The only way to make that happen is Monad Transformers . We are saying we need a single effect that depicts the multiple layered effect. We use scalaz’s OptionTmonad transformer to depict the effect of returning a value under the effectOption which is in turn, under the effect \/ .

You might need to stare at it for a while. When you had another effect from thin air wrapping your actual effect, you somehow want to make sure that you still have the capability to peal off all your effects with a single operation (in this case, map)and get the value without any sort of nested for comprehensions, and that’s all MonadTransformer does! In the above example, the monad transformer OptionT converts an effect ofOption layered with \/[Throwable, ?]to one single effect OptionT that makes you feel like it is still an option and you are flatMapping over it.

Mechanism behind Monad Transformers (Skip it if you want to skip it)

Recently I have posted a better version of this explanation in my blog here:

For those who want to know the mechanism behind monad transformers, you can easily identify it as composing monads, which is in fact a difficult task unlike applicatives, where the shapes are preserved. If you ever tried before to implement general monad composition, then you would have found that in order to implement join for nested monads F and G, you’d have to write a type such as F[G[F[G[A]]]=> F[G[A]] and that can’t be written generally. However, if G happens to have a traverse instance, we can sequence to turn G[F[_]] into F[G[_]], leading to F[F[G[G[A]]]], which in turn allow us to join the adjacent F layers as well as the adjacent G layers using their respective Monad instances. However take this with a grain of salt. It is not always true, a Traverse of G will help compose monads always.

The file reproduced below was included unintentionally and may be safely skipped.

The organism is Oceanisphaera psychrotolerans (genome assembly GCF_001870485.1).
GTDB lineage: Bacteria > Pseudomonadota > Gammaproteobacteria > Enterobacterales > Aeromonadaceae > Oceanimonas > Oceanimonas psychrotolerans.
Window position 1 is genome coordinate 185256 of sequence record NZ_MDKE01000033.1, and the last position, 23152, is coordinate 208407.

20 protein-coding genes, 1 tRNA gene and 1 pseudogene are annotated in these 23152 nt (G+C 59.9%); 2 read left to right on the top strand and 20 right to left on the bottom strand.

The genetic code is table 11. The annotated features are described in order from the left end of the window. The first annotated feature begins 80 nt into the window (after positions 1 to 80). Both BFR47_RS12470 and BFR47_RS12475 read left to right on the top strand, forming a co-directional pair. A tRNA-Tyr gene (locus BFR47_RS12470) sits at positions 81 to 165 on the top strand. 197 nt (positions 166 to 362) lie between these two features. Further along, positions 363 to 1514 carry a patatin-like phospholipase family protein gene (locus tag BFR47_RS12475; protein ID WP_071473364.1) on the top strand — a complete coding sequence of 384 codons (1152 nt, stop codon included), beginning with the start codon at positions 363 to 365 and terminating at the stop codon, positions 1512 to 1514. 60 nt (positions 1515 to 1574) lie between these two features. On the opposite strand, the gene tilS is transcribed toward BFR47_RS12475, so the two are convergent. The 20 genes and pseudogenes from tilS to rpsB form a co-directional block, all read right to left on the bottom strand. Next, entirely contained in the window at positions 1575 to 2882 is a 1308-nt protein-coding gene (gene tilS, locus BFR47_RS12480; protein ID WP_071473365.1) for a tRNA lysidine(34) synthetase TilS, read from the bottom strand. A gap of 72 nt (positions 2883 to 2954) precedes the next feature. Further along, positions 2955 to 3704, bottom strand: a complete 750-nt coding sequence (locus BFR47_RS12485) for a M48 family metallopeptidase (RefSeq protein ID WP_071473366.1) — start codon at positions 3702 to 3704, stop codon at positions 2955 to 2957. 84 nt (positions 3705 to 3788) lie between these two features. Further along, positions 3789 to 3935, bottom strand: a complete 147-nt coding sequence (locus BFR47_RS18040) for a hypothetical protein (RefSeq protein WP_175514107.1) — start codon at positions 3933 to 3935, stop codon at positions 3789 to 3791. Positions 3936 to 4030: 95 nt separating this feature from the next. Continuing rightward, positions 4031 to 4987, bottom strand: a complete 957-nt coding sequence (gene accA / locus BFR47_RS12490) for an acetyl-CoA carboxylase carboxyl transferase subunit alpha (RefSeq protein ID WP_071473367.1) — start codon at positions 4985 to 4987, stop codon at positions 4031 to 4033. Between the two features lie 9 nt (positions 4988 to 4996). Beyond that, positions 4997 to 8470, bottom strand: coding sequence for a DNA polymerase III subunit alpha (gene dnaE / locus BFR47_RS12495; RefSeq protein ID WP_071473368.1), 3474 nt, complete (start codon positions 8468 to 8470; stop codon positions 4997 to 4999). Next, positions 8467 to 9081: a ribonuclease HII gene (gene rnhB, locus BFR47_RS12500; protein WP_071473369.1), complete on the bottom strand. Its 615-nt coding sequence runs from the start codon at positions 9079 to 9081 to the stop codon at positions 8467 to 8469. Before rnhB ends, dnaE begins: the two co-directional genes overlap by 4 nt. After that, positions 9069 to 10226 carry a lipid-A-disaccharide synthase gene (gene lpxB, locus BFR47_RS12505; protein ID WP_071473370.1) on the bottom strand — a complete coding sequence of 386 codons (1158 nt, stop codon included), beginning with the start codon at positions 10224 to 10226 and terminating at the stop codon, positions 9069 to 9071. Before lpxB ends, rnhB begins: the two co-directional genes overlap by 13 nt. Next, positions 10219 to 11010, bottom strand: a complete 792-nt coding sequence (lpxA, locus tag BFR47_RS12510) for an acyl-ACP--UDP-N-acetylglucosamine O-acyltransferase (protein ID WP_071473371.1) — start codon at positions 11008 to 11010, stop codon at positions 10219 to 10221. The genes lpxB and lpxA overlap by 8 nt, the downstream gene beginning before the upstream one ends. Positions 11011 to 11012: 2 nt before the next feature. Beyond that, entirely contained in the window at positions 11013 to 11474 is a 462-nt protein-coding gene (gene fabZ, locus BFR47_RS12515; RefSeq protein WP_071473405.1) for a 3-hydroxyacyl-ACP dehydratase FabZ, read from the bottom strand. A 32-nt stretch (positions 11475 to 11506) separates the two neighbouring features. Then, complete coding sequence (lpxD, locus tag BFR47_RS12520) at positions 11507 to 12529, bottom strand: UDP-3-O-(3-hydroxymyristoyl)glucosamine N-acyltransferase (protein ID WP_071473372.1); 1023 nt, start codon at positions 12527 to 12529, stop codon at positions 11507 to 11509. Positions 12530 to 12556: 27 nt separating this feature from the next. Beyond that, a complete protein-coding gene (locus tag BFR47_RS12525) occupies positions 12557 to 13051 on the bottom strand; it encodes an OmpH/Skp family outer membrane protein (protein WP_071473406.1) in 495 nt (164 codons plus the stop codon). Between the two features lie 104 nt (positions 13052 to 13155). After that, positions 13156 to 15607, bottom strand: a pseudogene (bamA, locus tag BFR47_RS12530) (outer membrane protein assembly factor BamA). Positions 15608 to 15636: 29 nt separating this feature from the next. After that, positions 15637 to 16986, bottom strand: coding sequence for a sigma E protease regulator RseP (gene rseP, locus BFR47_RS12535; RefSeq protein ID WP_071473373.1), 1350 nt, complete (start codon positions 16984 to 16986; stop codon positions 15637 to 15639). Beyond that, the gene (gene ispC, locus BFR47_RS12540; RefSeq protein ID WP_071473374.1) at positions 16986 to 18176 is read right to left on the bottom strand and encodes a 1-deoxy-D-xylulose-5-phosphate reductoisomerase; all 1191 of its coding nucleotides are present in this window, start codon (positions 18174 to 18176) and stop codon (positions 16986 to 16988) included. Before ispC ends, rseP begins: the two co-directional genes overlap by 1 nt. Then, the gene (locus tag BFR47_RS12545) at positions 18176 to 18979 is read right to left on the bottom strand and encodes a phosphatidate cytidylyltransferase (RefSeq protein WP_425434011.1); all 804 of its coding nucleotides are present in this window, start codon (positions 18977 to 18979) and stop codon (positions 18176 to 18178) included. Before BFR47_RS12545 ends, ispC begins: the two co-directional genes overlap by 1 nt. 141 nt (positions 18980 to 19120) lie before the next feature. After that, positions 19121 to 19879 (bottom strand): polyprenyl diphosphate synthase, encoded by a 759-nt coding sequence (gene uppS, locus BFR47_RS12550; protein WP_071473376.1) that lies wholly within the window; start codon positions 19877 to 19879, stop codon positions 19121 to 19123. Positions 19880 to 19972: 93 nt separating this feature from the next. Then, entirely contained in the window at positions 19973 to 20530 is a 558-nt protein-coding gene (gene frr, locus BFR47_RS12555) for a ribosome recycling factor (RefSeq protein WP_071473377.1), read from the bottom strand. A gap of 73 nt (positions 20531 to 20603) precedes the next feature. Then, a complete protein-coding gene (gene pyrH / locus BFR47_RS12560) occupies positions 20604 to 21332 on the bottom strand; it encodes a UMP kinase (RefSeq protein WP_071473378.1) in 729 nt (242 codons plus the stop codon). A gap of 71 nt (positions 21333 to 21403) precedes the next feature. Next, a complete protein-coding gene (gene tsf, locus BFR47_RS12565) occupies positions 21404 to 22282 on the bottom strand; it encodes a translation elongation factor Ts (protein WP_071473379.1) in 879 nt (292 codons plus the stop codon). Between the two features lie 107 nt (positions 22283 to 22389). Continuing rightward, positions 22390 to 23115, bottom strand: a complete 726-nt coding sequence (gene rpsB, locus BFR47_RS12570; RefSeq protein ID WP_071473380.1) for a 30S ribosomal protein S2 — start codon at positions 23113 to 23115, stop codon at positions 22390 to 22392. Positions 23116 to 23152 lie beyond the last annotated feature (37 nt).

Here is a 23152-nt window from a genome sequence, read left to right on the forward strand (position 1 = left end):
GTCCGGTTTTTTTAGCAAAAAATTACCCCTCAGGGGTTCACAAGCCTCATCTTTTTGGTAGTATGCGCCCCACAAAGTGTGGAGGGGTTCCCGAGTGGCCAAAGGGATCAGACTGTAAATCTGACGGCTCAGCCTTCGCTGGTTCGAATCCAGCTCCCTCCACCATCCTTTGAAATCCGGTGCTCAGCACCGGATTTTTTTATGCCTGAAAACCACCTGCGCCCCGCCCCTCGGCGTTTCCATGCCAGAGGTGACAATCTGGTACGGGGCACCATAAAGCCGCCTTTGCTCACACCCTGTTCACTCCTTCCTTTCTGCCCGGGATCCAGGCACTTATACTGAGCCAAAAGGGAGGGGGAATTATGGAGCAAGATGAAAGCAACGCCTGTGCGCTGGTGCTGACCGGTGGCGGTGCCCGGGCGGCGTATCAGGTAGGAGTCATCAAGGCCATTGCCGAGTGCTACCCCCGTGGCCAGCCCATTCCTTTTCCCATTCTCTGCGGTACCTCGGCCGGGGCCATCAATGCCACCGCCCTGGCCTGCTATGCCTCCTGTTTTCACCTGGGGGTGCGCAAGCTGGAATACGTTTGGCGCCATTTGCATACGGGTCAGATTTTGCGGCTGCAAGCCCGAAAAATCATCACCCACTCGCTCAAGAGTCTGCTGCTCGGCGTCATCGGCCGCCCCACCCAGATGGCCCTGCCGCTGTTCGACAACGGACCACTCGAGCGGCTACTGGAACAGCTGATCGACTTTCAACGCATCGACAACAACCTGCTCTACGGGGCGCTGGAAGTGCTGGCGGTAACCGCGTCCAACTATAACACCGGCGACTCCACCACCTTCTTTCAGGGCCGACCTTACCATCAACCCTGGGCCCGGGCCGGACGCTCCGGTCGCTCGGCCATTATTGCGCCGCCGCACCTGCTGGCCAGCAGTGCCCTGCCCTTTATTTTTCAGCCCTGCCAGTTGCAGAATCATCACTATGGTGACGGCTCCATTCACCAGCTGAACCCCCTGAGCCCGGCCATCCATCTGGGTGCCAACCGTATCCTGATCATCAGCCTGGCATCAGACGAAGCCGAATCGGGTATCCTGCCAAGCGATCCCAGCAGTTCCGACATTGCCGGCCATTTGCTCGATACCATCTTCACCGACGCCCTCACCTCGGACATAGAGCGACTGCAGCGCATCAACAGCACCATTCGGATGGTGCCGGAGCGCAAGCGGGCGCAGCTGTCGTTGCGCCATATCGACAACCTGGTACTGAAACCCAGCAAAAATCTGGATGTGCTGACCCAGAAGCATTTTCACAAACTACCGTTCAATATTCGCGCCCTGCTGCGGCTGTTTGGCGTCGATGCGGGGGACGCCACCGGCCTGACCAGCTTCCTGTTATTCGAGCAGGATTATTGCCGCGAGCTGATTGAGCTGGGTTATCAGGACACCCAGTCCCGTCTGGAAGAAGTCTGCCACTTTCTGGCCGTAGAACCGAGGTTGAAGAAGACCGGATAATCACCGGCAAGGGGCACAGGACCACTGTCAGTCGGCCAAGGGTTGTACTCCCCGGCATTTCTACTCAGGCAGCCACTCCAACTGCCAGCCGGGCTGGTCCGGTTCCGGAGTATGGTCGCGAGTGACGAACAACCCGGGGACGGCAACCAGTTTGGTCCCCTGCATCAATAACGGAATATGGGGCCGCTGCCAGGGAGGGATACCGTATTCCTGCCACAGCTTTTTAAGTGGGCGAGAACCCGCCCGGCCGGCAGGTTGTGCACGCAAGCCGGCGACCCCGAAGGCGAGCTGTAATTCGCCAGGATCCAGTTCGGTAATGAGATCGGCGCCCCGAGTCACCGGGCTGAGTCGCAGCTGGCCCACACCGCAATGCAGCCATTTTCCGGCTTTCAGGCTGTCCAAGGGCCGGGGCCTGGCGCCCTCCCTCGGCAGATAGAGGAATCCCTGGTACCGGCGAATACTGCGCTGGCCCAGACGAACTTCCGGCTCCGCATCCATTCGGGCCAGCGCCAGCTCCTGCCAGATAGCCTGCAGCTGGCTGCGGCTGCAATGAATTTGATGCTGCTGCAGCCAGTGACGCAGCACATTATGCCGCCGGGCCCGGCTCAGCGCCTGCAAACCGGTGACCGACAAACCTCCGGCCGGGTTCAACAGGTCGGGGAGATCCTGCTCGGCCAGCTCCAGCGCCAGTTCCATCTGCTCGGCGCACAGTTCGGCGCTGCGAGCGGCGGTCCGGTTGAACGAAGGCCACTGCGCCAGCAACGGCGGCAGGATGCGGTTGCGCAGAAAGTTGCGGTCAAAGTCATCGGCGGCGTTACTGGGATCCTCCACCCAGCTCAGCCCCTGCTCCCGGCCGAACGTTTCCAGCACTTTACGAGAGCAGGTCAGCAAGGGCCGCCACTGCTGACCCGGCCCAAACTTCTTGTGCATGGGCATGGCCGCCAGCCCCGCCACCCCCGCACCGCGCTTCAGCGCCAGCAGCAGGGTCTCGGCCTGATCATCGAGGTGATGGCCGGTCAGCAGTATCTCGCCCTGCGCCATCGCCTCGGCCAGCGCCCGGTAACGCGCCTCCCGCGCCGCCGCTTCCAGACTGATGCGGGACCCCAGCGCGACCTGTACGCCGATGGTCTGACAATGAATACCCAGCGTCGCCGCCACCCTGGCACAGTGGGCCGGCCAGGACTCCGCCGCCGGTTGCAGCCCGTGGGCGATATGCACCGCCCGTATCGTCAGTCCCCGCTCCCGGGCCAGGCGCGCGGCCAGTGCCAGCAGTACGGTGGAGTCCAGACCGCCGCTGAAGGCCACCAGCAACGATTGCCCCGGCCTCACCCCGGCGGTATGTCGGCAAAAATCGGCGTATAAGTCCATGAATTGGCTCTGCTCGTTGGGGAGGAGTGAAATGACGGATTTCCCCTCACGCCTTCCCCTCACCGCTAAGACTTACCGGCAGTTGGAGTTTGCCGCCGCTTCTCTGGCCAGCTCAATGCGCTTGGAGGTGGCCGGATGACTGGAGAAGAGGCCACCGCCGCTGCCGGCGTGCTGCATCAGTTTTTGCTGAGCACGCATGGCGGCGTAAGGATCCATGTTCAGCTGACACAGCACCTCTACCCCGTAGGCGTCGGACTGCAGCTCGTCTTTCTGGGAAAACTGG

The issue of composing monads is often addressed with a custom-written version of each monad that’s specifically constructed for composition. This kind of thing is called a monad transformer. The OptionT transformer mentioned above composes Option with any other Monad having a traverse instance.

Also its a general rule of thumb to identify layers as early as possible and get into Transformer as early as possible, and compose your executions without getting bloated. Quite often, we might end make things complicated with transformers and other monad abstractions such as Kleisli making the code a bit difficult to read, but its a team’s choice. Something like this:

My personal approach towards this problem, is to try and avoid the need of composing Monads if possible, because we have some smart monads available in libraries such as scalaz, cats and so forth that allow you to stay away from being complicated. Example, a Future that can return a disjunction (multiple layers) can be replaced with a single layer of scalaz.Task. If we think, we need to stack multiple effects then make sure you are getting into the monad transformer context as early as possible instead of pealing off abruptly certain part of the context to satisfy compiler. Anyways, we will discuss more on it soon.

Hope you enjoyed the read. Have fun!


A software engineer and a functional programming enthusiast at Simple-machines, Sydney, and a hardcore hiking fan.